Wednesday, May 21, 2008
That phrase doesn't make sense. Your dialogue should be tighter. Your hero sounds like a wimp in that bedroom scene. If your heroine is a virgin how come she knows the right moves to turn him on? She's shaking her bootie like an old pro.
Okay, here's what to do with the phantom who really is your conscience into which you have stored a lifetime of good and bad messages from authority figures, Moms, Dads, Sisters, Brothers, Teachers, etc.
I came across this wonderful little essay by Mark Twain. "Your conscience is a nuisance. A conscience is like a child. If you pet it and play with it and let it have everything that it wants, it becomes spoiled and intrudes on all your amusements and most of your griefs. Treat your conscience as you would anything else. When it is rebelious, spank it - be severe with it. argue with it, prevent it from coming to play with you at all hours and you will secure a good conscience; that is to say, a properly trained one. A spoiled one simply destroys all the pleasure in life. I think I have reduced mine to order. At least, I haven't heard from it for some time. Perhaps I have kill it from over-severity."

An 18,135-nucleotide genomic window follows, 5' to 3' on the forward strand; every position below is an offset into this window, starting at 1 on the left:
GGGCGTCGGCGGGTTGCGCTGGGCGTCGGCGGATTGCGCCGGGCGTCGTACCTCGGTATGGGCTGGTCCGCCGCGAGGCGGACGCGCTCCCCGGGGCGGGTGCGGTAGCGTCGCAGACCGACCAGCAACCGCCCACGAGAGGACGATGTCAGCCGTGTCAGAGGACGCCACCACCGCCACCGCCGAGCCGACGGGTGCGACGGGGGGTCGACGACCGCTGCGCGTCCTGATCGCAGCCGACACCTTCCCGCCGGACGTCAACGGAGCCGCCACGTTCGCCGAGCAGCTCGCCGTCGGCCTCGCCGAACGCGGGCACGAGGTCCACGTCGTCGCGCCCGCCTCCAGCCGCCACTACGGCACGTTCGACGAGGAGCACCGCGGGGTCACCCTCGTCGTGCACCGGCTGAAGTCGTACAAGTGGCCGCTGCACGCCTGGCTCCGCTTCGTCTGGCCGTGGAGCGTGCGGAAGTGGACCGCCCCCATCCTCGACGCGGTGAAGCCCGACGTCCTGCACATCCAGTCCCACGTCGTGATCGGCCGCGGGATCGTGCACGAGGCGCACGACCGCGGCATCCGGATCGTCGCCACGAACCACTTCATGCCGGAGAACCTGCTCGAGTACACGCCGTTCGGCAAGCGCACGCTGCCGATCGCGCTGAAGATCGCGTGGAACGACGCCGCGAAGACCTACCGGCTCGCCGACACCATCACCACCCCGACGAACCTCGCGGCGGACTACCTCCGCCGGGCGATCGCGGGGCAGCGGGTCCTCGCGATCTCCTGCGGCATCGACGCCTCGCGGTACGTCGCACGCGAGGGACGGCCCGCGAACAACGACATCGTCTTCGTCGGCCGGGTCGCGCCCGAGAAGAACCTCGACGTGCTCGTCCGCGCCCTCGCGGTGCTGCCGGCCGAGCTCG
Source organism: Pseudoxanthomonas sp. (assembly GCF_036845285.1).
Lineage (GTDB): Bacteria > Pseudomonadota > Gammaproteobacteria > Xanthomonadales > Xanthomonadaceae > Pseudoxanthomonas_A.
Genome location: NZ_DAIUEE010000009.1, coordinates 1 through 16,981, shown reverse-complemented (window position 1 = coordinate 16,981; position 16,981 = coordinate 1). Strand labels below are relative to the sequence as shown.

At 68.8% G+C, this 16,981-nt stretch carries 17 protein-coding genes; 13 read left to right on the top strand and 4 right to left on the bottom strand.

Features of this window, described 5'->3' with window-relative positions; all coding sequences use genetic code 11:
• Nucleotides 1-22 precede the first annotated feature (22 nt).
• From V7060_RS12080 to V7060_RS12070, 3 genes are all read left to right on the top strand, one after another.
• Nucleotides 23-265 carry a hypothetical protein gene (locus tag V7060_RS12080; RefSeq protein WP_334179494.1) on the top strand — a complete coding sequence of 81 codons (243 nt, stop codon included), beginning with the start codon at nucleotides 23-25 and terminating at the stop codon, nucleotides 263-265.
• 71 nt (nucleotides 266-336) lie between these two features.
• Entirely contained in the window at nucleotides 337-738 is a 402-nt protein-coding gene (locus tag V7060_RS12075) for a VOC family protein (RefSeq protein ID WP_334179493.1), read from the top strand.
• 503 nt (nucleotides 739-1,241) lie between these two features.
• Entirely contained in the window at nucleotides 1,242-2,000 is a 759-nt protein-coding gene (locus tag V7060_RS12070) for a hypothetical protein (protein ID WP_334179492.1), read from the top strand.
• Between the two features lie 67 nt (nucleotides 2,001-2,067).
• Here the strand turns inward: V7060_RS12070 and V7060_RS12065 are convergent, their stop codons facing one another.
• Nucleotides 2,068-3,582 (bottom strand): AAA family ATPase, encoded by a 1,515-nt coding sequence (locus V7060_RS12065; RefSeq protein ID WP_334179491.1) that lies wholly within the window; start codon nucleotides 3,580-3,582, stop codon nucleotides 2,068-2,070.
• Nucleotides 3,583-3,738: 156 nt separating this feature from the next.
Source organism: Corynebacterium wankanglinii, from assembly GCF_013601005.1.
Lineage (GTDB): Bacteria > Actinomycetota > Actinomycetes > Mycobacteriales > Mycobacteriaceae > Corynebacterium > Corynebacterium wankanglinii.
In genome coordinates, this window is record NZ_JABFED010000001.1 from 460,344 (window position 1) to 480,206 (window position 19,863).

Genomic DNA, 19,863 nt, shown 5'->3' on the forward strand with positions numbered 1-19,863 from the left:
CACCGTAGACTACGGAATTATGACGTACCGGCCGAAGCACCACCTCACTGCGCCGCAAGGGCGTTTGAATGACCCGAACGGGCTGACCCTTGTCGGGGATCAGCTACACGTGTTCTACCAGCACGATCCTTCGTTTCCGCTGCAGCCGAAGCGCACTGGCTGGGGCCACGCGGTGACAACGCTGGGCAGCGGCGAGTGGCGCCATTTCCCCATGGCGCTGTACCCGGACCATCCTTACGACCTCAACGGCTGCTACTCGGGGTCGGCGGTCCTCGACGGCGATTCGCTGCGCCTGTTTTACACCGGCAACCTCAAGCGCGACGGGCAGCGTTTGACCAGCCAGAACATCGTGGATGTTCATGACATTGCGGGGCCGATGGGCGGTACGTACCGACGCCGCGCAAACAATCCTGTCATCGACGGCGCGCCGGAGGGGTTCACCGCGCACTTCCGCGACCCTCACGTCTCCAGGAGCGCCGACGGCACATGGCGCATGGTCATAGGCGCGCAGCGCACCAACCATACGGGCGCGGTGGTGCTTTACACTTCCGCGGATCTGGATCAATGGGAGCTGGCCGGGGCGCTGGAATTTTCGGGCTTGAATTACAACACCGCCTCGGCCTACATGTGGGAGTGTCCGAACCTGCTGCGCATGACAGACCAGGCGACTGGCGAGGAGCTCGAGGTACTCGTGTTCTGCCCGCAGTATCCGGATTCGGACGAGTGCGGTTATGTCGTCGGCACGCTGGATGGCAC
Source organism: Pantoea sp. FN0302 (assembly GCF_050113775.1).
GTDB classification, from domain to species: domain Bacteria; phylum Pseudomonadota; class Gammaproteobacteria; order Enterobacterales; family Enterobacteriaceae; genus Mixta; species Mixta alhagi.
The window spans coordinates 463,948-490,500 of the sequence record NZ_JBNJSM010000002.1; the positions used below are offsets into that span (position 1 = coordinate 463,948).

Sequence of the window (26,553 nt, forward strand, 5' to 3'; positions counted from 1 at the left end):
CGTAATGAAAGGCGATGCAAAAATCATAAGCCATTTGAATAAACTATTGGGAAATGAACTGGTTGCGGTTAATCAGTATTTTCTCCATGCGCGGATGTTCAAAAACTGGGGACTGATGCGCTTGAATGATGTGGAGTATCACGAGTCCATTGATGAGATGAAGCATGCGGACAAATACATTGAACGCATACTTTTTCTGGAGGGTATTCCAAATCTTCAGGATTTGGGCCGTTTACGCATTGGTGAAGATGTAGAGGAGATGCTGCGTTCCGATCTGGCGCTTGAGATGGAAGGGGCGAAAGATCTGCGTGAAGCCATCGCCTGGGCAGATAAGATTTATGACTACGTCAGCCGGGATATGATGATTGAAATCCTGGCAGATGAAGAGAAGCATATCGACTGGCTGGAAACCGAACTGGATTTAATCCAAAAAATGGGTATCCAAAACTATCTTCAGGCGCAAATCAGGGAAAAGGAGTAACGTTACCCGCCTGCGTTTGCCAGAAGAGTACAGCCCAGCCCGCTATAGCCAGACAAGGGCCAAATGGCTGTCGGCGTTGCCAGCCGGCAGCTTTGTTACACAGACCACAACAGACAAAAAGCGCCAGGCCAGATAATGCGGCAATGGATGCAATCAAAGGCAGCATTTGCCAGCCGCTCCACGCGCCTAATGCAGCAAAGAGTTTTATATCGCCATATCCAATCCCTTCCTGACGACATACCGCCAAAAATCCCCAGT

So threaten the phantom editor. If she wants to play, she has to play nice and offer positive comments to enhance your writing. If she sneaks in a negative comment, ask her what she hopes to achieve by it? Make it positive! Negative messages are bad for the soul, they are especially bad for writers who work alone. Negative messages have a purpose. Take them, turn them around, find out what the phantom editor wants from you. If it's to make your writing better, have her turn the negative to a positive.